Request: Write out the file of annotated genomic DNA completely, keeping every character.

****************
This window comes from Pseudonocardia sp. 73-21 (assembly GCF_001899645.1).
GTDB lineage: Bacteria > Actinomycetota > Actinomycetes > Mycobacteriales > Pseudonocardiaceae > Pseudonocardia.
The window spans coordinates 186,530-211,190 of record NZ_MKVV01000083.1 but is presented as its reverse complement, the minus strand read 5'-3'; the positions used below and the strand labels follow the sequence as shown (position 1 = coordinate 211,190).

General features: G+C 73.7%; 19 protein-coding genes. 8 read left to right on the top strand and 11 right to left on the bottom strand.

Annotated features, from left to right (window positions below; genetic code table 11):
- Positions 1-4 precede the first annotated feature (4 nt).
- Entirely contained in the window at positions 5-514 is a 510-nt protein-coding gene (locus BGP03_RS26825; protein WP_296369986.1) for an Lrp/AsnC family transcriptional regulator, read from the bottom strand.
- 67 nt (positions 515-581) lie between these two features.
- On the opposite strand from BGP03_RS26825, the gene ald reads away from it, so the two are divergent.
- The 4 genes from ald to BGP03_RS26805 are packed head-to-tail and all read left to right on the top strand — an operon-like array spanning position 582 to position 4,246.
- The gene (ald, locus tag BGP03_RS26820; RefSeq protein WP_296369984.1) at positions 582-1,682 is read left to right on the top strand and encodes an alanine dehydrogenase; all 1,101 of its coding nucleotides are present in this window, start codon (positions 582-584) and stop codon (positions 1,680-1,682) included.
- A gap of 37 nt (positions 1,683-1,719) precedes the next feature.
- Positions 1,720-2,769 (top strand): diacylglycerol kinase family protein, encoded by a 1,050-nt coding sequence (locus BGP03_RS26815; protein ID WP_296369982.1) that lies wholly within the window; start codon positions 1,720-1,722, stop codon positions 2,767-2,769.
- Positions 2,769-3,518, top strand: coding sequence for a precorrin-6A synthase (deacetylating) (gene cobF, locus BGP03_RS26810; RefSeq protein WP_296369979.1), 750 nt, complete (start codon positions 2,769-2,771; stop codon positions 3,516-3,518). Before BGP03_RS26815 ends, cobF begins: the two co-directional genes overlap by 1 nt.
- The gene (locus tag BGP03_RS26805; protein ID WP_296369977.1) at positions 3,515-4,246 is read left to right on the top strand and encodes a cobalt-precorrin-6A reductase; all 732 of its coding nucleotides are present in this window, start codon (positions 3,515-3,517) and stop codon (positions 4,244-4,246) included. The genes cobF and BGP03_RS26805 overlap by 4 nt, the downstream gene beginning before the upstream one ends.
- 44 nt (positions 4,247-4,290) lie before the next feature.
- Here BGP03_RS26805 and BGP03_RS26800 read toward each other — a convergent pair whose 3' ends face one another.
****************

This window comes from Pseudonocardia sp. 73-21 (assembly GCF_001899645.1).
GTDB lineage: Bacteria > Actinomycetota > Actinomycetes > Mycobacteriales > Pseudonocardiaceae > Pseudonocardia.
The window spans coordinates 186,530-211,190 of record NZ_MKVV01000083.1 but is presented as its reverse complement, the minus strand read 5'-3'; the positions used below and the strand labels follow the sequence as shown (position 1 = coordinate 211,190).

General features: G+C 73.7%; 19 protein-coding genes. 8 read left to right on the top strand and 11 right to left on the bottom strand.

Annotated features, from left to right (window positions below; genetic code table 11):
- Positions 1-4 precede the first annotated feature (4 nt).
- Entirely contained in the window at positions 5-514 is a 510-nt protein-coding gene (locus BGP03_RS26825; protein WP_296369986.1) for an Lrp/AsnC family transcriptional regulator, read from the bottom strand.
- 67 nt (positions 515-581) lie between these two features.
- On the opposite strand from BGP03_RS26825, the gene ald reads away from it, so the two are divergent.
- The 4 genes from ald to BGP03_RS26805 are packed head-to-tail and all read left to right on the top strand — an operon-like array spanning position 582 to position 4,246.
- The gene (ald, locus tag BGP03_RS26820; RefSeq protein WP_296369984.1) at positions 582-1,682 is read left to right on the top strand and encodes an alanine dehydrogenase; all 1,101 of its coding nucleotides are present in this window, start codon (positions 582-584) and stop codon (positions 1,680-1,682) included.
- A gap of 37 nt (positions 1,683-1,719) precedes the next feature.
- Positions 1,720-2,769 (top strand): diacylglycerol kinase family protein, encoded by a 1,050-nt coding sequence (locus BGP03_RS26815; protein ID WP_296369982.1) that lies wholly within the window; start codon positions 1,720-1,722, stop codon positions 2,767-2,769.
- Positions 2,769-3,518, top strand: coding sequence for a precorrin-6A synthase (deacetylating) (gene cobF, locus BGP03_RS26810; RefSeq protein WP_296369979.1), 750 nt, complete (start codon positions 2,769-2,771; stop codon positions 3,516-3,518). Before BGP03_RS26815 ends, cobF begins: the two co-directional genes overlap by 1 nt.
- The gene (locus tag BGP03_RS26805; protein ID WP_296369977.1) at positions 3,515-4,246 is read left to right on the top strand and encodes a cobalt-precorrin-6A reductase; all 732 of its coding nucleotides are present in this window, start codon (positions 3,515-3,517) and stop codon (positions 4,244-4,246) included. The genes cobF and BGP03_RS26805 overlap by 4 nt, the downstream gene beginning before the upstream one ends.
- 44 nt (positions 4,247-4,290) lie before the next feature.
- Here BGP03_RS26805 and BGP03_RS26800 read toward each other — a convergent pair whose 3' ends face one another.